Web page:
Challenging patent validity: Indian sovereign immunity
In US patent law, an inter partes review (IPR) may be filed against a granted patent by a third party in order to attempt to invalidate the patent (or cause narrowing amendments to be made). An IPR may be filed on the grounds of a lack of novelty, or for being obvious in view of the prior art. In an IPR, the prior art is limited to patents and printed publications. The party filing the petition for review must be able to demonstrate a reasonable likelihood of success in challenging the validity of the patent in order to proceed.
A number of entities are immune from IPR proceedings, by virtue of having sovereign status. Such entities include state governments, the federal government, and Native American tribes.
While the validity of patents belonging to these entities may still be challenged in federal court, this is a much longer and more expensive alternative – these considerations may be sufficient to prevent a party from challenging the validity of a patent altogether.
Allergan’s Restasis patents
In the past there have been numerous attempts by patent holders to exploit this exception by assigning their patents to these sovereign entities, resulting in many successful dismissals of IPRs. In a recent example Allergan, the manufacturer of a treatment for dry eyes (called “Restasis”), transferred six US patents covering this product to the Saint Regis Mohawk tribe. In exchange for this transfer and the exclusive licensing of the patents back to Allergan, the tribe received $13.75 million up-front in addition to $15 million per year in royalties from Allergan. Upon completion of the transfer, the tribe filed a motion to dismiss all outstanding IPRs against these patents in view of the tribe’s sovereign immunity.
This represents good value for money to Allergan; IPRs that run their full course have a success rate of 81% in either invalidating (65%) or restricting the scope of protection (16%) of a patent. Given that Restasis is Allergan’s second largest product (accounting for around $1.5 billion of income annually), this financial outlay is a small price to pay for the dismissal of the IPRs.
Is sovereign immunity an IPR loophole?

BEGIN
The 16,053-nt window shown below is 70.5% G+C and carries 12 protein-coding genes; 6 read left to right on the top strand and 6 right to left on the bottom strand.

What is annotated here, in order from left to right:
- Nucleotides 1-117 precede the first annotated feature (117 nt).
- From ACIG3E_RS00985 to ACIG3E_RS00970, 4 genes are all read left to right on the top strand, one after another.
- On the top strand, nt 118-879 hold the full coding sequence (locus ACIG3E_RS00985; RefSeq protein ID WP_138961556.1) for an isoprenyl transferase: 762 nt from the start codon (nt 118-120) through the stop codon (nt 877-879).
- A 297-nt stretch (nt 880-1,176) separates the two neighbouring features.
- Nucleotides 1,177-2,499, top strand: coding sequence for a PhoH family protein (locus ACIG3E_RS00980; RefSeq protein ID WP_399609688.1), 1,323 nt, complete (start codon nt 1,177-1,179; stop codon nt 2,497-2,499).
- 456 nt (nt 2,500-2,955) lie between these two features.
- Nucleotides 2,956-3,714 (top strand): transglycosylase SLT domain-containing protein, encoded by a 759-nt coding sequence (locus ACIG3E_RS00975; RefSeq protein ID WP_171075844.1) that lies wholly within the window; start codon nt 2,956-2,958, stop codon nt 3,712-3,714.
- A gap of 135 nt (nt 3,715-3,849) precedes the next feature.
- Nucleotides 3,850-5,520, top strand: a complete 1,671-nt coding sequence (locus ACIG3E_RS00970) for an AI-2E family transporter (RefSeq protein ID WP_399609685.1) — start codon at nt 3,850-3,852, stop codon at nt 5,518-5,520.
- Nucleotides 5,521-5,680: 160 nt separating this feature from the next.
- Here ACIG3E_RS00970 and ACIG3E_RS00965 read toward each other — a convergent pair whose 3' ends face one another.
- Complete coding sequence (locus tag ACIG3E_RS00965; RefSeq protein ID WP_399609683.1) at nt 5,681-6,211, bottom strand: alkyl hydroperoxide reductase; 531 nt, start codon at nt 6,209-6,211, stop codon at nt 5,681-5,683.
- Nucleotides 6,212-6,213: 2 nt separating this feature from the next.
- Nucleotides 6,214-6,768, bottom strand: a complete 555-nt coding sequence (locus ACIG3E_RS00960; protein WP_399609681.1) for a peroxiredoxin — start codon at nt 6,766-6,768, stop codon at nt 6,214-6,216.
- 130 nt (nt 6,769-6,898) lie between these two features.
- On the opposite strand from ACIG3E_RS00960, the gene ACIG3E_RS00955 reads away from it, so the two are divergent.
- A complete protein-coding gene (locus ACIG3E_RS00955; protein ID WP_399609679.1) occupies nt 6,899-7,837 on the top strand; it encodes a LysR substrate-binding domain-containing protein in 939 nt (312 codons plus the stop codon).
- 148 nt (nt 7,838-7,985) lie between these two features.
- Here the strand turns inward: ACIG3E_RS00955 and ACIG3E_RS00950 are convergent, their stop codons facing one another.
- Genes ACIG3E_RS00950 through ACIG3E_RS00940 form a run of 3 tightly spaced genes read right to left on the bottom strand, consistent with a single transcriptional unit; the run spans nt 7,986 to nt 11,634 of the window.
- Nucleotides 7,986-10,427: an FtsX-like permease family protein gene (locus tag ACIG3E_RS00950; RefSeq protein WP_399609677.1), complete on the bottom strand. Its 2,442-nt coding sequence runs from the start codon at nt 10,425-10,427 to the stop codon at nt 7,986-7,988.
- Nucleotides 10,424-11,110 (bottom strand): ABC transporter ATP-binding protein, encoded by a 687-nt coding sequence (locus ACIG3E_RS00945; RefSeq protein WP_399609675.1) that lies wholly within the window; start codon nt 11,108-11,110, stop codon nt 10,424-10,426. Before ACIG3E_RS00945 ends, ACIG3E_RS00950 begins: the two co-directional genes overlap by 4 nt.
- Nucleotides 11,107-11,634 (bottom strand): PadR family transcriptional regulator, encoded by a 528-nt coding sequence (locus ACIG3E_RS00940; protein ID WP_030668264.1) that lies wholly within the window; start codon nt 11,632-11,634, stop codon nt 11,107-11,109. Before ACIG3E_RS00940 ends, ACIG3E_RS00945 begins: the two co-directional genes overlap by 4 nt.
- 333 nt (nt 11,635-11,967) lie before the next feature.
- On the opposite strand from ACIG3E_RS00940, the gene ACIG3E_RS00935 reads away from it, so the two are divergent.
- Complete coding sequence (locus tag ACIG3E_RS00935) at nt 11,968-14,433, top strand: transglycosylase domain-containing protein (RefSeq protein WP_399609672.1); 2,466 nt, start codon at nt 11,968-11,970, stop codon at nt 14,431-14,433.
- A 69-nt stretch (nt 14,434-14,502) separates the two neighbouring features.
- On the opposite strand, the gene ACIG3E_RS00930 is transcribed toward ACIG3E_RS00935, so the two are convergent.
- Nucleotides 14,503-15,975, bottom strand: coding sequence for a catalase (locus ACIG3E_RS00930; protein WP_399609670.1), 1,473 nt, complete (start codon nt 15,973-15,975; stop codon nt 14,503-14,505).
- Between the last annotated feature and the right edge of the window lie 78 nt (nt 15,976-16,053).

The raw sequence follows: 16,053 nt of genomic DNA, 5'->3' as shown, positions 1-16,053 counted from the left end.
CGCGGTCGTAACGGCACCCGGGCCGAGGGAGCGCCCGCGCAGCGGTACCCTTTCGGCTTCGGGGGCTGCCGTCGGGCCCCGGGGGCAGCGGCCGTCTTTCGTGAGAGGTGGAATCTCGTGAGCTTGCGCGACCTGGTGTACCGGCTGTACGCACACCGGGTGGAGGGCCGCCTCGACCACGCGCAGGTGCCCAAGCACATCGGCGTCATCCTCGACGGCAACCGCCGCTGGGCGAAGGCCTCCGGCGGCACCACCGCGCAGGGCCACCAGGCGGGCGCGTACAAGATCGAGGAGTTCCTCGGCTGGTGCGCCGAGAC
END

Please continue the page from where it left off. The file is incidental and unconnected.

There have been many concerns raised about the impact of the exploitation of such “loopholes” in the law; by dismissing the IPRs, companies may be artificially extending the life of patents that should not be in force. This could therefore be seen to be artificially restricting competition in the market, which may be damaging to competitors and consumers alike. As one competitor stated in this case, this process of avoiding IPRs is:
a new and unusual way for a company to try to delay access to high-quality and affordable generic alternatives.
In October 2017 several of Allergan’s US patents relating to Restasis were invalidated by a federal judge in Texas, so Allergan’s efforts to protect their patents were in vain. Nevertheless, this case (as well as other recent cases in which similar transactions have occurred) has highlighted the existence of this loophole and may well lead to changes in legislation to prevent its exploitation in future.
Adapting the IPR process
Alternatively, it may be the case that the IPR process is adapted so as to remove the incentive to exploit such a loophole. One such modification could be that of modifying the claim construction – the rules for the IPR process state that the “broadest reasonable construction” shall be used. This means that the claims are often given a broader scope than they would be in court, which may lead to patents being invalidated much more frequently in IPR than in court. This may be seen as unfair by patentees, as they would likely not be afforded this same claim scope were they to seek to enforce the patents.
The take-away message from this would appear to be that an IPR is a very effective tool for challenging validity of granted US patents - and it is likely that as loopholes such as the exploitation of sovereign state are closed this tool will become even more valuable.
In addition to this, it appears that it would not be worth the expenditure to try and shield patents from IPR in this manner in the case that it is expected that a patent would be invalidated in a federal court anyway.